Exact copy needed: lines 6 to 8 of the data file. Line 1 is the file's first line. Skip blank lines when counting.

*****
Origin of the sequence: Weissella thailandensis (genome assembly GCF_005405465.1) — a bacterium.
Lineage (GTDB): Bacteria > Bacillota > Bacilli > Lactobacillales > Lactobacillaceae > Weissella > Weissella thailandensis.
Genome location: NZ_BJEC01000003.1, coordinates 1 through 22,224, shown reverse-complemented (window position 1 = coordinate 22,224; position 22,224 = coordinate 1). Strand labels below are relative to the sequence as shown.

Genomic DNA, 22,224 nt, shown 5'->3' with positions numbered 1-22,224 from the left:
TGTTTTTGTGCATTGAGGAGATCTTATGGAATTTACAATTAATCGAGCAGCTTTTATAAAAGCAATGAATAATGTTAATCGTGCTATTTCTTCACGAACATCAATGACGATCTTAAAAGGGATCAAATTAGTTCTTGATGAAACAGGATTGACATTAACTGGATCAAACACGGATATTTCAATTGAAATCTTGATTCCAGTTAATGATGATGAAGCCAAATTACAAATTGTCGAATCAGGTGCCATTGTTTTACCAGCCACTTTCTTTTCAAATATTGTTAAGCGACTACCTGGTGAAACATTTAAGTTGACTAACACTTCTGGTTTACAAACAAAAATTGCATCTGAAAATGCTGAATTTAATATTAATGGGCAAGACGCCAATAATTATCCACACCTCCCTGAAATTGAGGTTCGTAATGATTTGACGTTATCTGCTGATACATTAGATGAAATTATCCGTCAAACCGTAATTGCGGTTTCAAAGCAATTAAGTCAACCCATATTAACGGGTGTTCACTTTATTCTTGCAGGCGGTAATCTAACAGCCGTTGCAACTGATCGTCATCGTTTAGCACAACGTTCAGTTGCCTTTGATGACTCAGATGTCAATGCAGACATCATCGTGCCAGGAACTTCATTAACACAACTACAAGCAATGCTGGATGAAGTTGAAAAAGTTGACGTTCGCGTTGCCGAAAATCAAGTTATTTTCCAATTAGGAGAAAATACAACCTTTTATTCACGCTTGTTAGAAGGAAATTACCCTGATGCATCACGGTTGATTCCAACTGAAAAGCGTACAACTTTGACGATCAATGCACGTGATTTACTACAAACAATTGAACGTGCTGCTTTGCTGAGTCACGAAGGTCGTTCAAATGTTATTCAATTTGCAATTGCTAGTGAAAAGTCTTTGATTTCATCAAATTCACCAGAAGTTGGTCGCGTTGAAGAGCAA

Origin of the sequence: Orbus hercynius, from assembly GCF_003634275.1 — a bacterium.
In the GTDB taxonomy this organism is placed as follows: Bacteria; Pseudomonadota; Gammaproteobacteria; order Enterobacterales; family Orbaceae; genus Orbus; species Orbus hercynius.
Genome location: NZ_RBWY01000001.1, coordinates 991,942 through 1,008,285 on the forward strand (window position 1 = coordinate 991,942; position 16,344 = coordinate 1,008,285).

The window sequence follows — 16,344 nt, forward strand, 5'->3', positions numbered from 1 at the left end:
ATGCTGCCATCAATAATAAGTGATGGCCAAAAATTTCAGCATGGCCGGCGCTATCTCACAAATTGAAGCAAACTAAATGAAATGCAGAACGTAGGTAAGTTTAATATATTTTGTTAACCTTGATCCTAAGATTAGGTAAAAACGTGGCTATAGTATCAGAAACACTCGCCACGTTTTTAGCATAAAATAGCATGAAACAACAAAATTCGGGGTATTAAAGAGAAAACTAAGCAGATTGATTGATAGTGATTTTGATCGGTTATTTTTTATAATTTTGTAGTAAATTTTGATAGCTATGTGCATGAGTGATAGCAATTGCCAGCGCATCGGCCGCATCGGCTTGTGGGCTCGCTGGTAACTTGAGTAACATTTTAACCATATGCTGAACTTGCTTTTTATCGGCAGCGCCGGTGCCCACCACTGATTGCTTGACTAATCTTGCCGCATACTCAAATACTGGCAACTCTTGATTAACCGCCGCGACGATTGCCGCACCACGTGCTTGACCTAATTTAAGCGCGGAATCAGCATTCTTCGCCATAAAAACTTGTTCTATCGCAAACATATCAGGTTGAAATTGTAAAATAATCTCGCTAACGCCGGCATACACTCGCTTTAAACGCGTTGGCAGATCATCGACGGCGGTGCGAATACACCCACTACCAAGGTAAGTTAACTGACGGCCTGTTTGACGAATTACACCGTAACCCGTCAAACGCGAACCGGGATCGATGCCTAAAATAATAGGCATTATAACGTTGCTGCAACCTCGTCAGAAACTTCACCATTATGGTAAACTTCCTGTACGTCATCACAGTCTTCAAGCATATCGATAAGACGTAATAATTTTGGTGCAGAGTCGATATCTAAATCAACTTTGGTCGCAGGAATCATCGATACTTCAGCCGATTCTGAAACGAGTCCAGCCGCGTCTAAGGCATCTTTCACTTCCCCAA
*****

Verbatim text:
Origin of the sequence: Orbus hercynius, from assembly GCF_003634275.1 — a bacterium.
In the GTDB taxonomy this organism is placed as follows: Bacteria; Pseudomonadota; Gammaproteobacteria; order Enterobacterales; family Orbaceae; genus Orbus; species Orbus hercynius.
Genome location: NZ_RBWY01000001.1, coordinates 991,942 through 1,008,285 on the forward strand (window position 1 = coordinate 991,942; position 16,344 = coordinate 1,008,285).